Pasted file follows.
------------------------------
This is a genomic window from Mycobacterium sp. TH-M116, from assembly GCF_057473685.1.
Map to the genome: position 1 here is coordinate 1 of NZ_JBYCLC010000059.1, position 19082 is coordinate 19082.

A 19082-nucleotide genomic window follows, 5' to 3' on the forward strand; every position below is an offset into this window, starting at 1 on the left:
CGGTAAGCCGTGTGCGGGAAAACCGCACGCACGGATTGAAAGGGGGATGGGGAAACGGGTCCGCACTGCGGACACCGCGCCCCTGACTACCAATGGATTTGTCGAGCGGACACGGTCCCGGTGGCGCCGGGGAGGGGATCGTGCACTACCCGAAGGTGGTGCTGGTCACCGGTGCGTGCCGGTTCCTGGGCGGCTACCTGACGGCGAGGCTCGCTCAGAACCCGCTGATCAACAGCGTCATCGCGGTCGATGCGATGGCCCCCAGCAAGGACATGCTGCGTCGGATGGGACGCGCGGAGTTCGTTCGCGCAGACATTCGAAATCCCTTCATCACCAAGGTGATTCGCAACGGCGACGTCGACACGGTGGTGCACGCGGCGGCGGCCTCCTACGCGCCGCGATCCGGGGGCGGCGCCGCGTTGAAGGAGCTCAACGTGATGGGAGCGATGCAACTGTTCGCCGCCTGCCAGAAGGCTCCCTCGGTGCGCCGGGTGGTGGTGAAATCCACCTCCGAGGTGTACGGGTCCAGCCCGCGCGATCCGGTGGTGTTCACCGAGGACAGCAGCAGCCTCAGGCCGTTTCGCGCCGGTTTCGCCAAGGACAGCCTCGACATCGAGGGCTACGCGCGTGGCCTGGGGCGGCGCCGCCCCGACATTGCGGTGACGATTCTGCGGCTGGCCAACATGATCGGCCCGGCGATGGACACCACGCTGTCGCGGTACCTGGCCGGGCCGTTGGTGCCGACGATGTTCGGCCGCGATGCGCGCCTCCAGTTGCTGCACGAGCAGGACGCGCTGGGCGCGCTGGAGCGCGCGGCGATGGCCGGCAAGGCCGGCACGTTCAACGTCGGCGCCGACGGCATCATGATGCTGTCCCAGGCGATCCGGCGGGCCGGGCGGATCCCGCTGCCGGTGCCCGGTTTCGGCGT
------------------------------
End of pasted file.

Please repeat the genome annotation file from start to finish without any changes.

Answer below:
This is a genomic window from Mycobacterium sp. TH-M116, from assembly GCF_057473685.1.
Map to the genome: position 1 here is coordinate 1 of NZ_JBYCLC010000059.1, position 19082 is coordinate 19082.

A 19082-nucleotide genomic window follows, 5' to 3' on the forward strand; every position below is an offset into this window, starting at 1 on the left:
CGGTAAGCCGTGTGCGGGAAAACCGCACGCACGGATTGAAAGGGGGATGGGGAAACGGGTCCGCACTGCGGACACCGCGCCCCTGACTACCAATGGATTTGTCGAGCGGACACGGTCCCGGTGGCGCCGGGGAGGGGATCGTGCACTACCCGAAGGTGGTGCTGGTCACCGGTGCGTGCCGGTTCCTGGGCGGCTACCTGACGGCGAGGCTCGCTCAGAACCCGCTGATCAACAGCGTCATCGCGGTCGATGCGATGGCCCCCAGCAAGGACATGCTGCGTCGGATGGGACGCGCGGAGTTCGTTCGCGCAGACATTCGAAATCCCTTCATCACCAAGGTGATTCGCAACGGCGACGTCGACACGGTGGTGCACGCGGCGGCGGCCTCCTACGCGCCGCGATCCGGGGGCGGCGCCGCGTTGAAGGAGCTCAACGTGATGGGAGCGATGCAACTGTTCGCCGCCTGCCAGAAGGCTCCCTCGGTGCGCCGGGTGGTGGTGAAATCCACCTCCGAGGTGTACGGGTCCAGCCCGCGCGATCCGGTGGTGTTCACCGAGGACAGCAGCAGCCTCAGGCCGTTTCGCGCCGGTTTCGCCAAGGACAGCCTCGACATCGAGGGCTACGCGCGTGGCCTGGGGCGGCGCCGCCCCGACATTGCGGTGACGATTCTGCGGCTGGCCAACATGATCGGCCCGGCGATGGACACCACGCTGTCGCGGTACCTGGCCGGGCCGTTGGTGCCGACGATGTTCGGCCGCGATGCGCGCCTCCAGTTGCTGCACGAGCAGGACGCGCTGGGCGCGCTGGAGCGCGCGGCGATGGCCGGCAAGGCCGGCACGTTCAACGTCGGCGCCGACGGCATCATGATGCTGTCCCAGGCGATCCGGCGGGCCGGGCGGATCCCGCTGCCGGTGCCCGGTTTCGGCGT